The analog echo looked comically archaic on the huge screen, compared to today’s petite electronic gizmos, but the analog man, himself, played a solo that was first-rate: clean, evocative and melodic. Joe Walsh is a pitch hitter who commands the tonal ballpark.

The song pokes fun at those with a short attention span, so you have to wonder, “Could any guitar really sustain Walsh’s interest for the entire night?” This time, he switched to a sexy black model and took out his fibreglass slide, which he moved in long, cool northbound movements, exaggerating each sound with his pliable facial muscles. ‘Rocky Mountain Way’ is to this day a tremendous, virtuosic vehicle for Walsh.

He deserved a vocal mini-break and got one when his backing singers performed a tribute to Levon Helm, the drummer with the Band, who passed away this April. The gospel-tinged rendition of Dylan’s ‘I Shall Be Released’ was beautiful, but this restless audience was raring to get back on their feet and rock. Another offering from the new album, ‘Lucky That Way,’ matched that expectation.

Walsh performed ‘Bomber’, a James Gang gem, this time, gliding his slide across a stunning blonde Les Paul while the drummer kept up a military-style pattern. From piercing melody to muted strum, from fragments of Hendrix to ‘Bolero’, this tune attracted attention for all the right reasons.

And without fanfare, Walsh, again, captivated a new six-stringed girl: a shimmering black Ibanez.

“Everywhere we look, we’re fighting.” the lyric began, amid visuals of a burning city.
‘Turn to Stone’ gave us some time to reflect.

‘In the City’, which was used in ‘The Warriors’, a film about New York rival gangs that pillage the subway, is hard rock honey. “With my back against the wall, no one’s there to catch you when you fall.” That sense of idle desperation was made evident in each passage.

Another one from the James Gang vault, ‘Funk # 49’ (Walsh currently has a tune, ‘Funk 50’ on Analog Man, as well) showcases a scintillating bass arrangement. The musicians onstage had plenty of chances to exhibit solo chops at this point; the two main drummers performed in tandem, and, then, of course, Walsh felt that irresistible urge to swipe guitars –for a snowy-white model, this time.

The autobiographical ‘Life’s Been Good’ brought immediate cheers.
“I live in hotels, tear out the walls…” refers to the old incarnation of Walsh, the rebellious rocker eager to trash his suite, but the line, “Everybody says, ‘I’m cool’” is spot on.

Getting progressively more playful, Walsh kicked up invisible dust, preening for fans at stage right. ‘Life in the Fast Lane’ kept that invincible energy throttling at full force, but his encore ‘All Night Long’ was the real stand out; it’s a gritty, rockabilly, working man’s anthem, and what could be more appropriate as we approach a much-needed holiday weekend? Thankfully, tonight Thor withheld the heavy rains, so we could enjoy the vitality of one of America’s finest showmen.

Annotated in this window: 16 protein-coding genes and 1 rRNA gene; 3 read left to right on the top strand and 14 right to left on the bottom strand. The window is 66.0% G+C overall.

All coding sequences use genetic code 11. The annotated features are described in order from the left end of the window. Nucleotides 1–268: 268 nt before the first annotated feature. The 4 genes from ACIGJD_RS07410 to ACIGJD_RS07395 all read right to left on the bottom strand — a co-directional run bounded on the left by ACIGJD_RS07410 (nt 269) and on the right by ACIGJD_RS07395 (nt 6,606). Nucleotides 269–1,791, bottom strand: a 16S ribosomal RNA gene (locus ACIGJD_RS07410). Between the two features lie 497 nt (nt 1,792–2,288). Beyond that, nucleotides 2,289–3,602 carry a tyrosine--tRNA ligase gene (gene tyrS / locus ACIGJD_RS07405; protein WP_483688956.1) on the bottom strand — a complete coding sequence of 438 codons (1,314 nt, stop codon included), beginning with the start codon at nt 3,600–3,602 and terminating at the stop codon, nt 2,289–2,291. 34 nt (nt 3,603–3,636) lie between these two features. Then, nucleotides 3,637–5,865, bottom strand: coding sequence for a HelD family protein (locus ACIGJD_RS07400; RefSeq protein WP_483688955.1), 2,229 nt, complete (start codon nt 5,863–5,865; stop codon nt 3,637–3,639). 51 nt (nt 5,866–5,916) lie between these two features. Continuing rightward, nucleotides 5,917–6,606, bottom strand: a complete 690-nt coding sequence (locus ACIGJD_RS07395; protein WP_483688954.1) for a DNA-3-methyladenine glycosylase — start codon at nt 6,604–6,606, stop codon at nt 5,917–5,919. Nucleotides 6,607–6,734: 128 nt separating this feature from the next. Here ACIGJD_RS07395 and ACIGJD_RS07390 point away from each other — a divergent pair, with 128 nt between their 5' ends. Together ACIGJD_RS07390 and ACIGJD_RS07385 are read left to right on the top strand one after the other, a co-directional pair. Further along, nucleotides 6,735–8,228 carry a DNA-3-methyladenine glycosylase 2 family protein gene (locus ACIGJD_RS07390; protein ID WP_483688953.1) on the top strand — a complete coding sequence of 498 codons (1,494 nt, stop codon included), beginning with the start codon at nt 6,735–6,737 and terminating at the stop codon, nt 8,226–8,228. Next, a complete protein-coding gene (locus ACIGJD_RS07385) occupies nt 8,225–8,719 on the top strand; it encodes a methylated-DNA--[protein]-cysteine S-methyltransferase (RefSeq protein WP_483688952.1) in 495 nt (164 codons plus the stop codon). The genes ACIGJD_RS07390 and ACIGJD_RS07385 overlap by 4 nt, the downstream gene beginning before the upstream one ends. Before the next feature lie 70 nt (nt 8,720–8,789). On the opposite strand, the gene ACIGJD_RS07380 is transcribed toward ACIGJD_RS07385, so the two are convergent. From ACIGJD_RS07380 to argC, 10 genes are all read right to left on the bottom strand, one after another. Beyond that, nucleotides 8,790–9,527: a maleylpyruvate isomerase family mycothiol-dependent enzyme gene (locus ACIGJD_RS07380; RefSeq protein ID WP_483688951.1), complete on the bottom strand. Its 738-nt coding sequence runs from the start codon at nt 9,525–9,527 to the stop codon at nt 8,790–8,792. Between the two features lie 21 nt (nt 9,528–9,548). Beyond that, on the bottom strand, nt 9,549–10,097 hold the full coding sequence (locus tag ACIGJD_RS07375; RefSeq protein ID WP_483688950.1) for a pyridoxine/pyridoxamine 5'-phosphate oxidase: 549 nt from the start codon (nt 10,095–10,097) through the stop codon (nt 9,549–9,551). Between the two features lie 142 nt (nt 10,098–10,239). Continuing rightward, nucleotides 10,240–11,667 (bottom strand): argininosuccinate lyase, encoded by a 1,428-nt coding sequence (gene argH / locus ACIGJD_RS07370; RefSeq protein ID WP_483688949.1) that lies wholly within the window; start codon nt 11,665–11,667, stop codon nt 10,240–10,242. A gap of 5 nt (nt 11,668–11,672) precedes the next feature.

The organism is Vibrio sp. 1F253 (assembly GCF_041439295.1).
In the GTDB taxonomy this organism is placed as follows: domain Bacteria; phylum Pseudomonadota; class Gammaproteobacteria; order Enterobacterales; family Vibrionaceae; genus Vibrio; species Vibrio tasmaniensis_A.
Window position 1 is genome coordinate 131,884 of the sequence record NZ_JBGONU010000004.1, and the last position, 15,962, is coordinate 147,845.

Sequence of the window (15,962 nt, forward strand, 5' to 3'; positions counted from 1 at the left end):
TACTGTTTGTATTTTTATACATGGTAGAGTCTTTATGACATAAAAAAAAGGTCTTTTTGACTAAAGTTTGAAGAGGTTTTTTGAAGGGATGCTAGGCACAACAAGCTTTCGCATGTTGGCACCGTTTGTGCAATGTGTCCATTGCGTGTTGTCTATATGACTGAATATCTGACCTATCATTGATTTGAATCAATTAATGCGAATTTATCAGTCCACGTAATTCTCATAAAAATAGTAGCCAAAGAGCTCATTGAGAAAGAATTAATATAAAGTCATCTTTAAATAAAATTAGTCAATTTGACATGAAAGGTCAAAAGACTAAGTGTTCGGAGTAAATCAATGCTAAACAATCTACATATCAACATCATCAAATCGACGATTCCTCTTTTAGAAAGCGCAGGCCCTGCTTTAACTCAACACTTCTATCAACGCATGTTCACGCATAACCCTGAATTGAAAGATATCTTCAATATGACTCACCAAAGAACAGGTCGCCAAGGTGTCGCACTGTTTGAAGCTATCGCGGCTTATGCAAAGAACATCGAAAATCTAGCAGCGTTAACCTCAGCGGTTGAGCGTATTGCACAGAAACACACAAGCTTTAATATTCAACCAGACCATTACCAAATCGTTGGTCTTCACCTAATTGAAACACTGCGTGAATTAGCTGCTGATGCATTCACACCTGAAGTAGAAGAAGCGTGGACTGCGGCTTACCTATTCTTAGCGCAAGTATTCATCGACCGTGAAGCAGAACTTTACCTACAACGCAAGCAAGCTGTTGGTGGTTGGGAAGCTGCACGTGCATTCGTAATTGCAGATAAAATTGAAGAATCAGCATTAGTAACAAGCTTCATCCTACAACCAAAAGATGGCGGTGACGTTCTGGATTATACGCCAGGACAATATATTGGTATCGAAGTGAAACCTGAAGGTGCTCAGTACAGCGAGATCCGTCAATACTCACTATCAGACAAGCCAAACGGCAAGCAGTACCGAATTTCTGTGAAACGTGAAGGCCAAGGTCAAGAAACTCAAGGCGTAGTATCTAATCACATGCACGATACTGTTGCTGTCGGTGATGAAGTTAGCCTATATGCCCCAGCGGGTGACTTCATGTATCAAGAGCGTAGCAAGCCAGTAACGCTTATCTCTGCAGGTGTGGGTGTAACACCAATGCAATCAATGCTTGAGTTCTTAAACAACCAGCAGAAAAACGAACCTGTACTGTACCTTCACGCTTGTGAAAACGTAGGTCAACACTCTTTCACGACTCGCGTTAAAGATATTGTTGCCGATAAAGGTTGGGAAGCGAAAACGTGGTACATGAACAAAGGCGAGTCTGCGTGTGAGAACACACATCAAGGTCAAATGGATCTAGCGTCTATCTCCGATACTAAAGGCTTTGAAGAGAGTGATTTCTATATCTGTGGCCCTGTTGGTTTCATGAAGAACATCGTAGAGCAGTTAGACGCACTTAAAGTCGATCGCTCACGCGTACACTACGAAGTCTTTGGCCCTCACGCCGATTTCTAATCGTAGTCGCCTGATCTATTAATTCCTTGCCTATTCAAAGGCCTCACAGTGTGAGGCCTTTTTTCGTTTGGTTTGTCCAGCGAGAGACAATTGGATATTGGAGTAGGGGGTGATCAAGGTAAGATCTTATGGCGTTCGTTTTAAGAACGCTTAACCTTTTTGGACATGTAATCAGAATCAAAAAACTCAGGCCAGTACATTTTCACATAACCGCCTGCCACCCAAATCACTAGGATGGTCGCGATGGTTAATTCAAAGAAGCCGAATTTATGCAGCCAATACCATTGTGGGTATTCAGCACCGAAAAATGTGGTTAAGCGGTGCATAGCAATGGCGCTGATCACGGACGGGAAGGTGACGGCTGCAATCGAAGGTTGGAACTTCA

Sunday, July 1, ZZ Top

Bassist Dusty Hill and guitarist Billy Gibbons have been together for forty years, but didn’t always have their signature, overgrown beards. Ask drummer Frank Beard who actually arrived in a clean-shaven state to an important meeting one day, after a long break from the other members and then noticed that his band mates had somehow evolved…

But besides the difference in hairstyle, the Texas trio shares a deep love of traditional blues. They even named themselves ZZ Top because they thought so highly of another musician with catchy initials: BB King. They also attract rock and new wave audiences, but it was their 1973 album ‘Tres Hombres’ that put them on the map.

Tonight they walk onstage looking typically weathered. The bass and guitar look ancient and they are wearing sunglasses, as expected, so it is hard at first to form a connection. But after a few songs, you get used to their formulated dance steps and hoarse voices. Their opener is a mainstream cover of Sam and Dave’s ‘I Thank You’, which gives any newcomer out there a chance to take in their persona.

Their sound goes from soul to raw to raucous in a heartbeat and those guitars, at second glance, look more and more like slices of lumber cut hastily down with a rusty saw. The guitar straps look like something a guerilla would wear to an uprising. Are those bullet casings? These guys are unconventional, but lots of fun to watch.

The set is a good mix. There’s ‘Gimme All Your Lovin’, which is spiked with pop, ‘It’s Only Love’ with riffs that resemble the Rolling Stones’ ‘Brown Sugar’ and ‘Legs’, which is the most suggestive, but the least memorable.

‘My Head’s in Mississippi’ is probably their best ramblin’ man song and has the most interesting lyric: “Last night I saw a cowgirl/She was floating across the ceiling.” And why wouldn’t you want to sing about ‘Beer Drinkers and Hell Raisers’ at a Rib Fest?

‘Pincushion’ is about being sabotaged by a lover. Ouch! But they also played a song about style. ‘Sharp Dressed Man’ gave Hill and Gibbons a great excuse to change into colourful jackets and trade in their workaday guitars for crazy ones with feathers and sheared sheep fur.

Of course, ‘La Grange’ and ‘Tush’ are guaranteed favorites. Gibbons performed some clean, lengthy solos and Beard’s sticks got a good work out all night long. Some of us were surprised, though, that the band didn’t plug the material from their recent EP, ‘Texicali’ and that they ended their set without warning. It was a warm night and there was a full moon, and, especially since it was the last night of the fest, I’m sure we could have sucked down our beers and wrangled up enough energy to flick our lighters for an encore.


Photos of Steve Miller and ZZ Top by Jim Summaria www.jimsummariaphoto.com